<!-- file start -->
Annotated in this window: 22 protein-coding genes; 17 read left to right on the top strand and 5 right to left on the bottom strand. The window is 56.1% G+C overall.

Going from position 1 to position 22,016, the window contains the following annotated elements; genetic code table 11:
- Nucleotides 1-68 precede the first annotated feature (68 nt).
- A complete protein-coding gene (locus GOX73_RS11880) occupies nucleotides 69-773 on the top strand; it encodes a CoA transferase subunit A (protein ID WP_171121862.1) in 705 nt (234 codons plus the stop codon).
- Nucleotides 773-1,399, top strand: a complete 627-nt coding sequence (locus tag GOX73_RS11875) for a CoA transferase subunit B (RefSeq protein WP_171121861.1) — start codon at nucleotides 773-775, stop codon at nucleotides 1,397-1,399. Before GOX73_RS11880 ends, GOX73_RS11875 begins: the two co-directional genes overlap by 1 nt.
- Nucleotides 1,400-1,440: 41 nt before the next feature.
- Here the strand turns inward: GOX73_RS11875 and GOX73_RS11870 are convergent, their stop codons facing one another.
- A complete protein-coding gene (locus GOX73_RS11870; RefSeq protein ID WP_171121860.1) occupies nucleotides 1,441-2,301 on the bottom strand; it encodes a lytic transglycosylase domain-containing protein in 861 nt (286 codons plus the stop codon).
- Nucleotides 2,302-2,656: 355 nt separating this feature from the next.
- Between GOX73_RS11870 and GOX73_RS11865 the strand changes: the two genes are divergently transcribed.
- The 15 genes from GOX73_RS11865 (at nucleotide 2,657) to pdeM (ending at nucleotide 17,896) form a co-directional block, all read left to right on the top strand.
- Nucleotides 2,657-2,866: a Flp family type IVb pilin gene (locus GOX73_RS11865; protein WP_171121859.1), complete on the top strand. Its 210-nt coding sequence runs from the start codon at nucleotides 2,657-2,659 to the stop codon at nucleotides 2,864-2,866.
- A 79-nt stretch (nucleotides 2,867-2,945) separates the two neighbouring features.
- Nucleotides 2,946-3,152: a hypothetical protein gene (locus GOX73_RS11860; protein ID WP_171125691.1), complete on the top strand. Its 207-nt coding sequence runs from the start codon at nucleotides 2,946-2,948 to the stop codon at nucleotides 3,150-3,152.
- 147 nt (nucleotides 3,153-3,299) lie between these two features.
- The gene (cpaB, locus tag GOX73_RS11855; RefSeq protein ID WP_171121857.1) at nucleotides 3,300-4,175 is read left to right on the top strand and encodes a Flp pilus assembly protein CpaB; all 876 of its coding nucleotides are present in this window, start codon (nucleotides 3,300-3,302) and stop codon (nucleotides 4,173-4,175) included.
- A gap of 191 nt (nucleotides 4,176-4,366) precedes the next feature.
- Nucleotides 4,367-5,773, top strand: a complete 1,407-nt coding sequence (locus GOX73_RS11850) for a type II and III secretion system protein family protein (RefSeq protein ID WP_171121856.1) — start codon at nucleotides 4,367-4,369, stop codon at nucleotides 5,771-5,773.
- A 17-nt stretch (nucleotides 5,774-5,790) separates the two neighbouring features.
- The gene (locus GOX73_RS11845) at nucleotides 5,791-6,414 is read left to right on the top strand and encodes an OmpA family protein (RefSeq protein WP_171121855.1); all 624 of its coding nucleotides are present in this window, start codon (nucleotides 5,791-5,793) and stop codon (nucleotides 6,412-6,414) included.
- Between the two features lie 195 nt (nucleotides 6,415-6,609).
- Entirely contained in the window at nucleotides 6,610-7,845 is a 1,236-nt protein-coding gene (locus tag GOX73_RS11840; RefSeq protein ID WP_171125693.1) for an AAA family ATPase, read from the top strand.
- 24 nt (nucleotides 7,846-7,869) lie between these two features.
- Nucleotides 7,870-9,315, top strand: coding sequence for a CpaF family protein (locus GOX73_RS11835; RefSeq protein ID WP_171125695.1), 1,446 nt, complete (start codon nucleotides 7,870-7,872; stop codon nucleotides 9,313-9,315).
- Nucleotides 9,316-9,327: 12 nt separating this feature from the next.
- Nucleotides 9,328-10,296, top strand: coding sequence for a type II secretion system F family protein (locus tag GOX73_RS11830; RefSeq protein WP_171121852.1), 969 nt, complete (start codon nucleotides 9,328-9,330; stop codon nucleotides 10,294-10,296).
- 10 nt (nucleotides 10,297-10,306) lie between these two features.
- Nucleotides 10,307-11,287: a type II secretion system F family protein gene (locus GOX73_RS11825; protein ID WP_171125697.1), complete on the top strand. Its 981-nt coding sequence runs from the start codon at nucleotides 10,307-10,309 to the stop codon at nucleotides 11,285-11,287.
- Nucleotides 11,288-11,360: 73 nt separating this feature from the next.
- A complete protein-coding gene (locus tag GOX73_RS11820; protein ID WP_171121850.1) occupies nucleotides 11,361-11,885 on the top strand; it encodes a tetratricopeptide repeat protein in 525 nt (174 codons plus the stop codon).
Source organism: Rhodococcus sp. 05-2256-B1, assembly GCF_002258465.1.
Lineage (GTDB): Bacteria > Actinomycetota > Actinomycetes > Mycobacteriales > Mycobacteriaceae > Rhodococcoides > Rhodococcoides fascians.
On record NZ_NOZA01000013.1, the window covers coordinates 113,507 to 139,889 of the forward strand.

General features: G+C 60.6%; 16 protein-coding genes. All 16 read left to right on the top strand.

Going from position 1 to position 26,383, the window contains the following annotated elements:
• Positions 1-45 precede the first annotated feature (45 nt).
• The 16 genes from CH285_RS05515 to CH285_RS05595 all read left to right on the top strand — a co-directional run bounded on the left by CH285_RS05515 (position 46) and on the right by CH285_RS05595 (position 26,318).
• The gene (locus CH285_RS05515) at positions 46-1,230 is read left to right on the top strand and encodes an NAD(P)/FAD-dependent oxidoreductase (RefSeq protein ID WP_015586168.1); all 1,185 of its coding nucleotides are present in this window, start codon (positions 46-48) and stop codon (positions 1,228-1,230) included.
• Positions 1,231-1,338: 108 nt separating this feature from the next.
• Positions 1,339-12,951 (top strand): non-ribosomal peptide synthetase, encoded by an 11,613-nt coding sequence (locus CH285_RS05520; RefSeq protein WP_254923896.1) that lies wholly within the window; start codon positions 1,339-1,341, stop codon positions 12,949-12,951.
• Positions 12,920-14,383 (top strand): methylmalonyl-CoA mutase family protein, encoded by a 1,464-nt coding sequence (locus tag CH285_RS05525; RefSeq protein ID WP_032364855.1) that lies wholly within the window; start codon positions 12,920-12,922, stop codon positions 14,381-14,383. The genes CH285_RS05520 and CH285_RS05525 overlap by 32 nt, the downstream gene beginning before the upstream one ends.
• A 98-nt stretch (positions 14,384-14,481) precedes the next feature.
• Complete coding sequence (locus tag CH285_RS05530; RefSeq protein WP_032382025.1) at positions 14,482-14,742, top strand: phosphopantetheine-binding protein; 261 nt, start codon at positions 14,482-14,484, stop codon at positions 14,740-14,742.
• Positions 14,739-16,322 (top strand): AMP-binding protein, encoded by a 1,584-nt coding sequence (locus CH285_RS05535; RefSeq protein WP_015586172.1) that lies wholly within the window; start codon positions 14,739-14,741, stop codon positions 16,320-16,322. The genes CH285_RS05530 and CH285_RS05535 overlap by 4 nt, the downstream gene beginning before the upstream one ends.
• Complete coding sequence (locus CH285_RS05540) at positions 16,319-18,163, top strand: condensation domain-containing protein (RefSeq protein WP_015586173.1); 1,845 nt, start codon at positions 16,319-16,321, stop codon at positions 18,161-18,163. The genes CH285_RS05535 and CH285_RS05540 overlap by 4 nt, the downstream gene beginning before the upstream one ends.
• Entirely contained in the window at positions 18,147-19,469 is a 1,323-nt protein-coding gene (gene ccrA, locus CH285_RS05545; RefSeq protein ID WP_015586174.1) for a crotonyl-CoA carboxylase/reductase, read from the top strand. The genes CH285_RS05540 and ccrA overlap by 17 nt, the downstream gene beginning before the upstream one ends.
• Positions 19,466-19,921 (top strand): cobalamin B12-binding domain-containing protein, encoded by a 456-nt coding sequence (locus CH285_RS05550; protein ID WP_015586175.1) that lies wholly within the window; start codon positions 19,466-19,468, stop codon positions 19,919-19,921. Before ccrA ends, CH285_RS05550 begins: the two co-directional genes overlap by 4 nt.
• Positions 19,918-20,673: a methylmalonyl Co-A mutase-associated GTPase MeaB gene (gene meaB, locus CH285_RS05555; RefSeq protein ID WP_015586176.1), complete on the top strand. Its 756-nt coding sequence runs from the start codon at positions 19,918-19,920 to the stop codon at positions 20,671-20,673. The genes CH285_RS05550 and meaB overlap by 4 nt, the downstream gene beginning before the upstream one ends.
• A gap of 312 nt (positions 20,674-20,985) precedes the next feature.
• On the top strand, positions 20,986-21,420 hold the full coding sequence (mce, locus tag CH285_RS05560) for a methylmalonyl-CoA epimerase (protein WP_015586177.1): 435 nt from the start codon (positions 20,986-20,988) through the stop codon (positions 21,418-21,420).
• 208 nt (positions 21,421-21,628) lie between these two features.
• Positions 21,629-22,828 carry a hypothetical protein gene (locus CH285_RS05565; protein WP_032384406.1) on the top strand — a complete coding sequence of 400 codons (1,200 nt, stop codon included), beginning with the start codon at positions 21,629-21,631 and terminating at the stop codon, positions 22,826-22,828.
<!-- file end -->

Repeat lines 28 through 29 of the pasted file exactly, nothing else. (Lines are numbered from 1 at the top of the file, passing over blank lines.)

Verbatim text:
- Nucleotides 10,307-11,287: a type II secretion system F family protein gene (locus GOX73_RS11825; protein ID WP_171125697.1), complete on the top strand. Its 981-nt coding sequence runs from the start codon at nucleotides 10,307-10,309 to the stop codon at nucleotides 11,285-11,287.
- Nucleotides 11,288-11,360: 73 nt separating this feature from the next.